The Book

Foreword

Christian Felber thinks big. Not content with marginal change, he proposes a thorough overhaul of our capitalist system. In his world, companies still earn profits. But they are driven not by revenues and costs, but by their Common Good balance sheet, which evaluates them on how cooperative they are with other companies, whether their products and services satisfy human needs, and how humane their working conditions are. A company is awarded Common Good points accordingly, and its score is published, so that customers know whom they are dealing with. A good score also entitles the company to favorable government treatment: lower taxes, better borrowing terms, and more public contracts.

Could this world actually come about? I honestly don’t know. But I have encountered such a society on a smaller scale. Thirteen years ago, I was introduced to the Camphill movement, which builds communities where disabled people live together with their caregivers (my son lived at a Camphill school for six years). Like Christian’s utopia, these communities place the highest value on cooperation, dignity, and service. If they can do it, perhaps Christian’s vision is not so far-fetched. Eric Maskin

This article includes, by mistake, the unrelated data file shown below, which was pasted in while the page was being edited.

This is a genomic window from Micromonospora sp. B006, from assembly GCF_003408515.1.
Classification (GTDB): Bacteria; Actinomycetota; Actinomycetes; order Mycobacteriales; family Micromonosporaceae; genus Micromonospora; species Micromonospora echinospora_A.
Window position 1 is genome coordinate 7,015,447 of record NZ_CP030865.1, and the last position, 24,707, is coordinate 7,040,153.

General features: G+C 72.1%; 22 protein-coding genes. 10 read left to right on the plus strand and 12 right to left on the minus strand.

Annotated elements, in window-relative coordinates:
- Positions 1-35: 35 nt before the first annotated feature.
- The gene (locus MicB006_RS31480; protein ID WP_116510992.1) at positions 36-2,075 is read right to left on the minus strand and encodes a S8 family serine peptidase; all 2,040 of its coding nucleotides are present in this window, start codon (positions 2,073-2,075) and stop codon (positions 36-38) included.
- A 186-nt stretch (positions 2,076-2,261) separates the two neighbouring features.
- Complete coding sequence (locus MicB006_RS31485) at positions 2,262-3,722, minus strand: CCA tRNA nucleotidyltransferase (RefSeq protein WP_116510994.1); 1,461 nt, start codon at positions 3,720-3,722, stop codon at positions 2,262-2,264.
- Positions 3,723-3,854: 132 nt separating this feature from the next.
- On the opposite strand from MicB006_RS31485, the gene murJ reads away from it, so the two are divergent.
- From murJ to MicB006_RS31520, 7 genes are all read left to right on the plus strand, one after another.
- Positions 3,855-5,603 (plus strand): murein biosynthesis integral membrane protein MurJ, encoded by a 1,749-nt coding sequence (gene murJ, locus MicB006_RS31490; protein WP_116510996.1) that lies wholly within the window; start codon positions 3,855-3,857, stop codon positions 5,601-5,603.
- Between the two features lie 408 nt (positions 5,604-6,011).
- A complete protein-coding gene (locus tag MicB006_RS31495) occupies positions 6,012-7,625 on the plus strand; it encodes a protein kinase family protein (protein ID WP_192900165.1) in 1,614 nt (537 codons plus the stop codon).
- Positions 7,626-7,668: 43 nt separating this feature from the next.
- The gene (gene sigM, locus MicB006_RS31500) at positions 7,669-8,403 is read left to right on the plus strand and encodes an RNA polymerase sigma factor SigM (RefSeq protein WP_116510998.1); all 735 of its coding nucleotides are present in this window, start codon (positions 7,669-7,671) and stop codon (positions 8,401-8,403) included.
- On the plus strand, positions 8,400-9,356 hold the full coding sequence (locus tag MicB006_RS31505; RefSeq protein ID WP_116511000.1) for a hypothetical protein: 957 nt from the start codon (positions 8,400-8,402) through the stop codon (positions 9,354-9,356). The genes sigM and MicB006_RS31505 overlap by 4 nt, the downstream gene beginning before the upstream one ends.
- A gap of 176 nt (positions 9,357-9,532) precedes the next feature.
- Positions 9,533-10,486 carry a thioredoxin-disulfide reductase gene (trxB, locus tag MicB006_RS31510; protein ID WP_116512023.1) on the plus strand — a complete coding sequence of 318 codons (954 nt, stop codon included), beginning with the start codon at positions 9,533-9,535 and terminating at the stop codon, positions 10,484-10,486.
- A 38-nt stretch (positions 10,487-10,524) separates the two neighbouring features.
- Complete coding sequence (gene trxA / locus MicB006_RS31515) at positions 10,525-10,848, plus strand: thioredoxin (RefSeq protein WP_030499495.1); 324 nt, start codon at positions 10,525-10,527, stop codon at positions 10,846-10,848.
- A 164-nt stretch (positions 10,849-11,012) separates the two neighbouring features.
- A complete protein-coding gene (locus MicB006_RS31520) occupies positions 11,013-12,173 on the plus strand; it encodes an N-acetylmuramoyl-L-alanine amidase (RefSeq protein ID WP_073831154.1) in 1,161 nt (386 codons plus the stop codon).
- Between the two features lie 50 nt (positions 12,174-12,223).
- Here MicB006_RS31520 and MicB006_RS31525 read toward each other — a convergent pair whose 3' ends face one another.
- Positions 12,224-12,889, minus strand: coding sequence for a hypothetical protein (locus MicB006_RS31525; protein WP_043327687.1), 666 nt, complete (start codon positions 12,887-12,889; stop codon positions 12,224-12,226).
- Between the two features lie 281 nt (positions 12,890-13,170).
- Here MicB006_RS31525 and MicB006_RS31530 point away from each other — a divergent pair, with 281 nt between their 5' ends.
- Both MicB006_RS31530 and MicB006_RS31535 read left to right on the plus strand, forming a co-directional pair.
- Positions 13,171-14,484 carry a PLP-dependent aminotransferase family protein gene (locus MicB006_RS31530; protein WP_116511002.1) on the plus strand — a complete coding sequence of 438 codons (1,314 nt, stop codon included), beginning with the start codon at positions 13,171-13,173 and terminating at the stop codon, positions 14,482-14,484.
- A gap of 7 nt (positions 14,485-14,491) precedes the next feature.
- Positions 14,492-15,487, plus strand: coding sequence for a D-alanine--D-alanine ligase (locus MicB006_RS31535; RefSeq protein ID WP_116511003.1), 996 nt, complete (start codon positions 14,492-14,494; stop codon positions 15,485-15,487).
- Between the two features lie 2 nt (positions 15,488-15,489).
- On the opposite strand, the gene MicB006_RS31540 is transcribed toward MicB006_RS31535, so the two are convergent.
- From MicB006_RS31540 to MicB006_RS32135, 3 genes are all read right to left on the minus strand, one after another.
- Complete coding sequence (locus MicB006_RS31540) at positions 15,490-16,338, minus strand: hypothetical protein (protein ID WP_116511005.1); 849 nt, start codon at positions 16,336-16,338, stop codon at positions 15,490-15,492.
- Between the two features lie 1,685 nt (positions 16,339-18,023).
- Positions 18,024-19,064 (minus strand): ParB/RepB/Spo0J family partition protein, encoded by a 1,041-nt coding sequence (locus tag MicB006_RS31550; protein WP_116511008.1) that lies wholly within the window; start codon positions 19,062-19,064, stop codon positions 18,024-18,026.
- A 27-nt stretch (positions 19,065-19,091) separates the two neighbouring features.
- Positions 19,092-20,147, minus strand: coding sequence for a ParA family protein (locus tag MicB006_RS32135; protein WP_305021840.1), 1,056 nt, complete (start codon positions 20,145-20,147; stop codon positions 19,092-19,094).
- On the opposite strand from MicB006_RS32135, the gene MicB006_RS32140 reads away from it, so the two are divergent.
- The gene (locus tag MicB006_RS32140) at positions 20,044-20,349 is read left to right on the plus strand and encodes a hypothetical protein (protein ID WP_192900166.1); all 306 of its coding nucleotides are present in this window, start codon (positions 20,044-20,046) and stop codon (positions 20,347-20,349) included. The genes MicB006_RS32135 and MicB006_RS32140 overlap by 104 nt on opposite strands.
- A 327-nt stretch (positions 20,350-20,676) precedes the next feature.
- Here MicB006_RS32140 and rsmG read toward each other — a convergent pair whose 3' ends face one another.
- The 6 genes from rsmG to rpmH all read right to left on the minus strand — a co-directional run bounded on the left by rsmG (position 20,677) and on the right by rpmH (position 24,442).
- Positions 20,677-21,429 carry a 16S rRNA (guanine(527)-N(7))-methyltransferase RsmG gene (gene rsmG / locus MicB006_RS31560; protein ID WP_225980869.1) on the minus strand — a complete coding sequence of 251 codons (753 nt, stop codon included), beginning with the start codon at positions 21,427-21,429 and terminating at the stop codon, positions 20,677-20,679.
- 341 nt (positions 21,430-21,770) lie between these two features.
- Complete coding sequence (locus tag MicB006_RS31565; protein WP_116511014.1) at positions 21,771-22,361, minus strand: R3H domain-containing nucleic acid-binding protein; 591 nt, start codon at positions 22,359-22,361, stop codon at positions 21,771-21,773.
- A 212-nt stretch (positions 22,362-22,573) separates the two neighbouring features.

Reviews

Christian Felber shows the path to an economy where money and markets are at the service of humans, not the other way round.Jakob von Uexküll, the founder of the World Future Council (2007) and the Right Livelihood Award (1980)

Economy for the Common Good has demonstrated an ability to draw together a partnership of companies, consumers and communities ... by offering a fresh alternative.Bruce Watson, Guardian

Christian Felber’s Economy for the Common Good offers a clear analysis that combines pragmatic designs for some of the potential institutions of the next system with a strategy for building a movement that can bring these institutions into being. His accessible articulation of a genuine alternative is an important contribution to an essential global conversation.Gar Alperovitz, author, historian, political economist

Christian Felber shows a pathway that leads to an economy based on love instead of profit, a society based on solidarity instead of greed, and a life based on joy instead of fear. We can all become involved.Kosha Joubert, president of the Global Ecovillage Network